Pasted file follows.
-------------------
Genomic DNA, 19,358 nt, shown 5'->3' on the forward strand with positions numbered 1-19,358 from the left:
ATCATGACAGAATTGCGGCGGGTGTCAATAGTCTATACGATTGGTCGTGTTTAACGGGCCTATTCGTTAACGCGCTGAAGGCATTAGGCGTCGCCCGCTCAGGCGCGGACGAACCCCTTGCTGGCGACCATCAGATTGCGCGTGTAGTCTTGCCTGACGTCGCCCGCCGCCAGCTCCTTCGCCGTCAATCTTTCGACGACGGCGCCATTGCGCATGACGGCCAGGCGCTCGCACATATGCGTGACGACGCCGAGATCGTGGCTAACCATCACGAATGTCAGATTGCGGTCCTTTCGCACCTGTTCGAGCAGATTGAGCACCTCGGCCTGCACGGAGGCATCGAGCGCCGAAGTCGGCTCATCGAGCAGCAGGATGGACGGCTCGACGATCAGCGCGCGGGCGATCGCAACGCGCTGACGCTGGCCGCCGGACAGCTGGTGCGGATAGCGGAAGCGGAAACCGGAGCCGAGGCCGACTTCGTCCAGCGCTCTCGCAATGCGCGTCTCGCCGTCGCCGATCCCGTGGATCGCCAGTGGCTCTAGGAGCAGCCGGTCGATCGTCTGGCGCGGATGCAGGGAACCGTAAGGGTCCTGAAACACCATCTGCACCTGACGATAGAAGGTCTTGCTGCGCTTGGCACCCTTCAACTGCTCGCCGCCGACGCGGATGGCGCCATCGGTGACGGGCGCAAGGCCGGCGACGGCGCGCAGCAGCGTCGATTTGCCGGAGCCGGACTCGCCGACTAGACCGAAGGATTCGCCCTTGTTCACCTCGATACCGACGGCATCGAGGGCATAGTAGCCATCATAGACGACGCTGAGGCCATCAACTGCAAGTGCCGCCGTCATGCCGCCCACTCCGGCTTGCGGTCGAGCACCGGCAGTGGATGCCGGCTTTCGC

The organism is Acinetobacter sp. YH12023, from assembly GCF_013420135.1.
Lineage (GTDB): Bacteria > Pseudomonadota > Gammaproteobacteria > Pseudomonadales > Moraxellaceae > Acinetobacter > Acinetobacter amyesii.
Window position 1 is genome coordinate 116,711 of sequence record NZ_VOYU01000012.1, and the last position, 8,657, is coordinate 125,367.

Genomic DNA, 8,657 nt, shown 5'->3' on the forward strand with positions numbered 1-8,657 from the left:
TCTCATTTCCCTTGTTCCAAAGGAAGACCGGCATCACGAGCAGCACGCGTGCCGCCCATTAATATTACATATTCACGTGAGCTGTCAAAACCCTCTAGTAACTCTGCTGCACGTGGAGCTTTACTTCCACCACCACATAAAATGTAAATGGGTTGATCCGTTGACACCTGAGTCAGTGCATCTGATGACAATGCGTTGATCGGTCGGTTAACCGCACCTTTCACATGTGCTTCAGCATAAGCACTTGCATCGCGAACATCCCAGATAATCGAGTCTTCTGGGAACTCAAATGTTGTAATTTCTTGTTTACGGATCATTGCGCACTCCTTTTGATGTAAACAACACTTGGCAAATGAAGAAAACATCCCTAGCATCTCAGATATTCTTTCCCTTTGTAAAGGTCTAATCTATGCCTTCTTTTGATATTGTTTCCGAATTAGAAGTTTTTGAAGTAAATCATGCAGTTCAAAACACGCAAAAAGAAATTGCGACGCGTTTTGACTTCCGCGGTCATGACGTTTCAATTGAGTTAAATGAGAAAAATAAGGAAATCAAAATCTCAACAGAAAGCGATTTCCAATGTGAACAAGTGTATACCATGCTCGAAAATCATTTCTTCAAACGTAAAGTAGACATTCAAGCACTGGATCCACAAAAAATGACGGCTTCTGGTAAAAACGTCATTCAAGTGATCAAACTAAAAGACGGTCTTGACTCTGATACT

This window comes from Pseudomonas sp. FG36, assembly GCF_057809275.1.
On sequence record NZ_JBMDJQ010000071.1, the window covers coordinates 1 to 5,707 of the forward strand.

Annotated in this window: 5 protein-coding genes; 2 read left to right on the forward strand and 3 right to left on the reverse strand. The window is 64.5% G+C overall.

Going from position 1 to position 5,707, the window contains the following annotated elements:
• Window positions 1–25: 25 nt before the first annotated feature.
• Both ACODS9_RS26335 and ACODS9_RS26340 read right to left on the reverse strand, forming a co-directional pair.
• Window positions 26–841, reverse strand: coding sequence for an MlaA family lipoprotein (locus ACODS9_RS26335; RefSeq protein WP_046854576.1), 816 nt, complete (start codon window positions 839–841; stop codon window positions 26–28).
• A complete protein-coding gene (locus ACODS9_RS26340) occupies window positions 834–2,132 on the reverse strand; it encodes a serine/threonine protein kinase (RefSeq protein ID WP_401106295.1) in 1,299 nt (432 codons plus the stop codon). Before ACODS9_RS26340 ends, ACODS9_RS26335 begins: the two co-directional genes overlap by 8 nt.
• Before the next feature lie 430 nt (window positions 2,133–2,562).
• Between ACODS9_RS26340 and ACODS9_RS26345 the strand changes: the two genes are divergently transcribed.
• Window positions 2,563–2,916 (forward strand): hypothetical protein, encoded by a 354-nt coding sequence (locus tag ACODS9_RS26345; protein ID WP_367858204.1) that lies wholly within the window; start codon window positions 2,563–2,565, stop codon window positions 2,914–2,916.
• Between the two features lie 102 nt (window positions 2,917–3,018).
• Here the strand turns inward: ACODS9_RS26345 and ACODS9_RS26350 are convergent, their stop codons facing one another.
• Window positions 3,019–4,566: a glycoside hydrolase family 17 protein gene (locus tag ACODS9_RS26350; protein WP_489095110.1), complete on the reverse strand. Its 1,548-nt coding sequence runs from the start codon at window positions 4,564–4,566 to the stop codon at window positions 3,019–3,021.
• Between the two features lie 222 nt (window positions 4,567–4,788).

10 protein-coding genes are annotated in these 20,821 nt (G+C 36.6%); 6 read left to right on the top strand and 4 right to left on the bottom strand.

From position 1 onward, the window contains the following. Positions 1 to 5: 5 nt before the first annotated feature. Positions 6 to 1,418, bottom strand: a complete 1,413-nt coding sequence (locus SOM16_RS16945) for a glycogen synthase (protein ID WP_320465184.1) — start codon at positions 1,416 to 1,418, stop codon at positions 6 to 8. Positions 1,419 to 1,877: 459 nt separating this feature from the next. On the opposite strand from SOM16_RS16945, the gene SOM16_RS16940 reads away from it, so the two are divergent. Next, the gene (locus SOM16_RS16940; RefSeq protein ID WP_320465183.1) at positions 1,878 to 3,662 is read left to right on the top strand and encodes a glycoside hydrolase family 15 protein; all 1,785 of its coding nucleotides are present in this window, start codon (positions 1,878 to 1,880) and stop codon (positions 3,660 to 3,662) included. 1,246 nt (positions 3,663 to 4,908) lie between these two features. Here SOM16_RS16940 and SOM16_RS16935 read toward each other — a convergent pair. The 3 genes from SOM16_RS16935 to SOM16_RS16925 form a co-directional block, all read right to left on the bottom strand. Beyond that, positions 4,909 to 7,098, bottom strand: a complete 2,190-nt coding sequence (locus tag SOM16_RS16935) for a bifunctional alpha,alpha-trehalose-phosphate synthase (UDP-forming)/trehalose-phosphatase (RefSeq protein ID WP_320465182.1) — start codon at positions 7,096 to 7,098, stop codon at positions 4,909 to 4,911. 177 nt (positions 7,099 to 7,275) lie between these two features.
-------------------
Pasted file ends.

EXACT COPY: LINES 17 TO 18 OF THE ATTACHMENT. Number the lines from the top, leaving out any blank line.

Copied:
• Between ACODS9_RS26340 and ACODS9_RS26345 the strand changes: the two genes are divergently transcribed.
• Window positions 2,563–2,916 (forward strand): hypothetical protein, encoded by a 354-nt coding sequence (locus tag ACODS9_RS26345; protein ID WP_367858204.1) that lies wholly within the window; start codon window positions 2,563–2,565, stop codon window positions 2,914–2,916.